Monday, August 01, 2022

When conducting a concert, less is more

Many choir leaders over-conduct in concerts.

But if you’ve done the work in rehearsal, you should hardly need to conduct at all.

Choir leaders who are starting out, or those who lead non-auditioned community choirs often conduct too much in concerts.

Partly this is due to fear (“The singers may get it wrong, so I need to signpost everything very clearly”), partly due to lack of trust (“The singers need me, they can’t do it on their own”), and partly because the choir is under-rehearsed.

The latter is something we can all relate to: there never seems to be enough rehearsal time to properly prepare for the next concert.

Rehearsals are where all the work is done. It’s where the choir leader points out the dynamics, structure, vocal qualities needed, how the harmonies fit together, where singers will be standing, and so on.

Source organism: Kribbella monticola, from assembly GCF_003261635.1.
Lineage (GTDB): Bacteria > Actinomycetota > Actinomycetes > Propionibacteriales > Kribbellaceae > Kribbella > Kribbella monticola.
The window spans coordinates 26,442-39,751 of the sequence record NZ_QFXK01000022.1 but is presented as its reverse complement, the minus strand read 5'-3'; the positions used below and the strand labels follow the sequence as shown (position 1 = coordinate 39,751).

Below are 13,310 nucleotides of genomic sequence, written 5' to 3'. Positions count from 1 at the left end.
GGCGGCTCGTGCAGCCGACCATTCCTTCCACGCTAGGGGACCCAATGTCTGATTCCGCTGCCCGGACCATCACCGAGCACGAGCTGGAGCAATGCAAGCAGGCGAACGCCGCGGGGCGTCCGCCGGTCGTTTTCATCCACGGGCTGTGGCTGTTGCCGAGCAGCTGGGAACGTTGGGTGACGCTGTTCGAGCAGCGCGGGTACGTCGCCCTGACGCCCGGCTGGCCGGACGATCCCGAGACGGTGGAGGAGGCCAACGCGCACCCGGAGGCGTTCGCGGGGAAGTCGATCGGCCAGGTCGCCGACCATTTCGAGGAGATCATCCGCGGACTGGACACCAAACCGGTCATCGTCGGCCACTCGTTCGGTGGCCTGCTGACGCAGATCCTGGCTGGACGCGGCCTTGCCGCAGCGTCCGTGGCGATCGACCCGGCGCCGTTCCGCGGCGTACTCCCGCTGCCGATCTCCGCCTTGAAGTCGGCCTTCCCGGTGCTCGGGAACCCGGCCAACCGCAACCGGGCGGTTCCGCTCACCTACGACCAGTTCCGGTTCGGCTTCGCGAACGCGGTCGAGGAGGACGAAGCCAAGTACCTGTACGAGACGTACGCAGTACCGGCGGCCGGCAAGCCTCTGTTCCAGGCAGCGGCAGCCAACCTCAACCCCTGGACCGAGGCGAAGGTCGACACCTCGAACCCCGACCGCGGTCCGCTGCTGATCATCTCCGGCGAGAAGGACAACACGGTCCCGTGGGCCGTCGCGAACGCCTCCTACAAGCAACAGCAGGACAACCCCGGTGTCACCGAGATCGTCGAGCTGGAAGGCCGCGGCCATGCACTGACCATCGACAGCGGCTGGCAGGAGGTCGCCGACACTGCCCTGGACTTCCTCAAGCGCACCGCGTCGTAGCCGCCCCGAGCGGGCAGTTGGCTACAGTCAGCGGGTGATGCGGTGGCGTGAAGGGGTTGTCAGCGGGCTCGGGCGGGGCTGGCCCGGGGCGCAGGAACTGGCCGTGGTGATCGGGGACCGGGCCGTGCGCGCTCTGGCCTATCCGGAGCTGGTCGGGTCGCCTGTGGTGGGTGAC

In rehearsal there will be plenty of stopping and starting  and “over-conducting”: clearly indicating with large gestures when, where and how things happen.

If all that work has been done thoroughly, then in concert the conductor will only need a few minimal gestures (if at all) to guide the singers through each song.

A wonderful example of this is Leonard Bernstein conducting Haydn Symphony no. 88. He starts the ensemble off and then essentially conducts them (or responds to their playing?) with small facial gestures. All the conducting work was done in rehearsal. 

This can also happen with choirs. In a recent Facebook post, Stephen Taberner attempted to describe the feeling of conducting the Spooky Men’s Chorale. It was a moment when he felt that the singers as a group were flying, and when they fly he is no longer driving, but the song itself is in control.

That, surely, is what we, as choir leaders, should be aiming for in performance.

other posts of interest

You might find these older posts relevant too:

Your job as a choir leader is to disappear

Choir leaders, are you doing too much for your singers?

How to use gestures to conduct your choir effectively

Chris Rowbury


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